Conclusions Our results show that age is the most important predictor of death within both of these early postoperative periods. We used the data in the NLCA to develop a predictive score, based on an English population and specific to lung cancer surgery, which estimates risk of death within 90 days; this score should be tested in future cohorts.
What is the key question?
What are the mortality rates 30 and 90 days after lung cancer surgery in England, and can we use the data in the National Lung Cancer Audit (NLCA) to develop a predictive score to assist with the estimation of mortality risk within the early postoperative period?
What is the bottom line?
Three per cent of patients in England died within 30 days of potentially curative surgery for non-small cell lung cancer between 2004 and 2010, and a further 2.9% (a total of 5.9%) died within 90 days. There were sufficient data in the NLCA to derive a predictive score based on 90-day mortality after lung cancer surgery.
Why read on?
We present early mortality figures according to patient features and procedure type, demonstrate the importance of looking beyond 30-day mortality and compare our score with the commonly used Thoracoscore.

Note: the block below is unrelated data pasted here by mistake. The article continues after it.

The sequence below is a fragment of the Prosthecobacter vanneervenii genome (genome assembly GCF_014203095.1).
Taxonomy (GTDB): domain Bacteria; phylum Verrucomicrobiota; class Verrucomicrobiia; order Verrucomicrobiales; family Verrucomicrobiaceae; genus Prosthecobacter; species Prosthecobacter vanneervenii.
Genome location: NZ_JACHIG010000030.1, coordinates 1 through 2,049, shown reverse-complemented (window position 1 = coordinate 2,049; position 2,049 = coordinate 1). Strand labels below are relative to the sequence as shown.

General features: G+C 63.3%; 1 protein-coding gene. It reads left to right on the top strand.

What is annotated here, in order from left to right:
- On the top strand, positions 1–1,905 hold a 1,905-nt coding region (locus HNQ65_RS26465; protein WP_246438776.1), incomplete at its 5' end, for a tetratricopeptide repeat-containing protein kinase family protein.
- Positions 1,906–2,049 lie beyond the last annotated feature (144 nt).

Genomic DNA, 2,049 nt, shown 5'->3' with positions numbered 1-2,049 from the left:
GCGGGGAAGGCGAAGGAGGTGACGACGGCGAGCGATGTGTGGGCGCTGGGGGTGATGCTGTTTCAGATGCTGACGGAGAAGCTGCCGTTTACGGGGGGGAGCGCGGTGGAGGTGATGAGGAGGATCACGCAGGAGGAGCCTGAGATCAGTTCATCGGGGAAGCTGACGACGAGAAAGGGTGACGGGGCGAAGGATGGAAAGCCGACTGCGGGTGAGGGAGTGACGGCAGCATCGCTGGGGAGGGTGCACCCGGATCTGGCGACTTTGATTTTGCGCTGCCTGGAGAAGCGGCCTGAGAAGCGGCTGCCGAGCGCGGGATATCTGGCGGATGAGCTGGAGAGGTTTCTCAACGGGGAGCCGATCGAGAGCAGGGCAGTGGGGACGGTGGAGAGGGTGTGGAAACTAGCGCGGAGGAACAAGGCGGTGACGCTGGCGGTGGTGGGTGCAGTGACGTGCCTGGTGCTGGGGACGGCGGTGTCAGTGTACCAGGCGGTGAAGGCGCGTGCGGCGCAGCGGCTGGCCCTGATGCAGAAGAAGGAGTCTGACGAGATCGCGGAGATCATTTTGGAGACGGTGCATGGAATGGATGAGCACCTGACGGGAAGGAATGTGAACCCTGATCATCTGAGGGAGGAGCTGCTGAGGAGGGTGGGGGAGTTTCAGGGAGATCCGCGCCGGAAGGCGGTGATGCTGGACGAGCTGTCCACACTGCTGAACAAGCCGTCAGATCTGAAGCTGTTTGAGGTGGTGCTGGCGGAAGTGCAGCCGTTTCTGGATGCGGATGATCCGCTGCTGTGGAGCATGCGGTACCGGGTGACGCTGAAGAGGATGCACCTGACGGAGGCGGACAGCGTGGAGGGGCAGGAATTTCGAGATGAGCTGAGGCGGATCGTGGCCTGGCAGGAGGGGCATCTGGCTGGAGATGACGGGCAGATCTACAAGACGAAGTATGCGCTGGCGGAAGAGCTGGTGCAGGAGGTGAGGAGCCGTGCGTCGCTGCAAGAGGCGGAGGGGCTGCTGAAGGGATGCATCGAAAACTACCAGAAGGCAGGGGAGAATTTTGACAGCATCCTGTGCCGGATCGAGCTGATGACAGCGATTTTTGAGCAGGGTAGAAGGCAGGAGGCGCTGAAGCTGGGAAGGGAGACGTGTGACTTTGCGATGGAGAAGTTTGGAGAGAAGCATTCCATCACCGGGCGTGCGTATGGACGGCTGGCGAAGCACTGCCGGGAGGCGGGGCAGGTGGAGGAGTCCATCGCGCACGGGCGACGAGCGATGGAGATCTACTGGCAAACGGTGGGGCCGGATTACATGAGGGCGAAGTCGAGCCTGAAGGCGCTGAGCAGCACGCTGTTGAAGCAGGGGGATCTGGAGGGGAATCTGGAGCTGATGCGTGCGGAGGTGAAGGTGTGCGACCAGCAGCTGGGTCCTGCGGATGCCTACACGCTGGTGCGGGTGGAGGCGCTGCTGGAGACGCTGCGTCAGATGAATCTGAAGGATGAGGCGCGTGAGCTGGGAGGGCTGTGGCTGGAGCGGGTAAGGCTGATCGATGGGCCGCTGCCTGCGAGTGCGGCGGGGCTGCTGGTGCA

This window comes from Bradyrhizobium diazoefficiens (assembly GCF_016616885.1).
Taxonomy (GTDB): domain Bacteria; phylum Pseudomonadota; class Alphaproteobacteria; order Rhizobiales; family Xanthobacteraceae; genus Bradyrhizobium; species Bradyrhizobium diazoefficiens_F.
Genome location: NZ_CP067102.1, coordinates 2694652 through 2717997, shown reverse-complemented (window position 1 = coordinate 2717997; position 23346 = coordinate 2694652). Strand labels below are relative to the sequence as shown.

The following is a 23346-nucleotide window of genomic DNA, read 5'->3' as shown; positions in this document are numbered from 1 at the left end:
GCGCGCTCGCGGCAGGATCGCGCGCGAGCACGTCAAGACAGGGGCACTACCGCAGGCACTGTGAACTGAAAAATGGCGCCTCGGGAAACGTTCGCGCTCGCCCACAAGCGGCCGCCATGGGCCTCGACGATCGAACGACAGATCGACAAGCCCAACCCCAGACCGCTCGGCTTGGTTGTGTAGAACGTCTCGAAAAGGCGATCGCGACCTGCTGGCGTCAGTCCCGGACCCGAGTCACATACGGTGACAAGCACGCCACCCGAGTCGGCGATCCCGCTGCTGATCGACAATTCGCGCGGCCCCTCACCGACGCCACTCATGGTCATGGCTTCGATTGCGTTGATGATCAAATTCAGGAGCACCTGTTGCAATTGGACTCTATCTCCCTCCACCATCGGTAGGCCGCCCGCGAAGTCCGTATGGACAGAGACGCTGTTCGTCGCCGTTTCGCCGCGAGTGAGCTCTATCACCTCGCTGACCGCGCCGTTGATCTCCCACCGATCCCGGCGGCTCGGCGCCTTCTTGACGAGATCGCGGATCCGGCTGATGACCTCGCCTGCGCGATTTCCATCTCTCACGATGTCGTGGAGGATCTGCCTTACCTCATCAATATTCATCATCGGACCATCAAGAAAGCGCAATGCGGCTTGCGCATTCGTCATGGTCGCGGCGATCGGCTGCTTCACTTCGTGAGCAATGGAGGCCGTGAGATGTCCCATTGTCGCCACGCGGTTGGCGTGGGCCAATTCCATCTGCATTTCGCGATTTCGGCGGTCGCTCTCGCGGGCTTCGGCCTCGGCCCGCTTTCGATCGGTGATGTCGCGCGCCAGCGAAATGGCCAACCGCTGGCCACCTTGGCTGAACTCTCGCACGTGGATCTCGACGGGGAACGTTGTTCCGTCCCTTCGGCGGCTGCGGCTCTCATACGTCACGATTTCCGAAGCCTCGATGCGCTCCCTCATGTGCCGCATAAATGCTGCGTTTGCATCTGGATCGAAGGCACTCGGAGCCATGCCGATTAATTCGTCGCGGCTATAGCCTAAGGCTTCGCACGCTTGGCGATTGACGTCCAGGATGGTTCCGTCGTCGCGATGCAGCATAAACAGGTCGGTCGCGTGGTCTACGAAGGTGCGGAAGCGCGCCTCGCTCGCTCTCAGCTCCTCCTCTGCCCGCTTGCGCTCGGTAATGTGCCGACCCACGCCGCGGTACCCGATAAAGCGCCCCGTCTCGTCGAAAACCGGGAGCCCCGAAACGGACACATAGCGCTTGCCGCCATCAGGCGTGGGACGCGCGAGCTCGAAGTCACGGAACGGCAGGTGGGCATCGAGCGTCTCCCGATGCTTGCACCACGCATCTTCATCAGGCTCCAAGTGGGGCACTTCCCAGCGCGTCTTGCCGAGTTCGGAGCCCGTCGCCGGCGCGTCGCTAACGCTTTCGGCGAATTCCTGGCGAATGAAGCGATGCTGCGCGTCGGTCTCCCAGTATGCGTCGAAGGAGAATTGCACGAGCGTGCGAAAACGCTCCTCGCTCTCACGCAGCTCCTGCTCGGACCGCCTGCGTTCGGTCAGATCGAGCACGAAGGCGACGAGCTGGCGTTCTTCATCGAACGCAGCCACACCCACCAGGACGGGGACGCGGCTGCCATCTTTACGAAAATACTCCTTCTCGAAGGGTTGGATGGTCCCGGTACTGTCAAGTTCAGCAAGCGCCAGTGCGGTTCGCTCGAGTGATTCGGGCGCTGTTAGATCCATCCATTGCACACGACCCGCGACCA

For appropriately staged non-small cell lung cancer (NSCLC) surgery is generally accepted as the most effective treatment, but some people may not be offered surgery because of concerns about perioperative mortality. Hospitals with higher resection rates have better overall lung cancer survival, and it has been suggested that if all National Health Service (NHS) Trusts increased their resection rates the proportion of people surviving lung cancer would improve.1
Several predictive models for early postoperative mortality have been developed,2–4 and the British Thoracic Society recommend the use of ‘a global risk score such as Thoracoscore to estimate the risk of death’ when assessing patients’ eligibility for lung cancer surgery.5 In developing Thoracoscore, Falcoz et al6 included 10 122 patients (57% of whom had cancer) who underwent any thoracic surgical procedure between 2002 and 2005. The score predicts risk of in-hospital mortality and has recognised limitations, particularly with regard to lung cancer surgery.7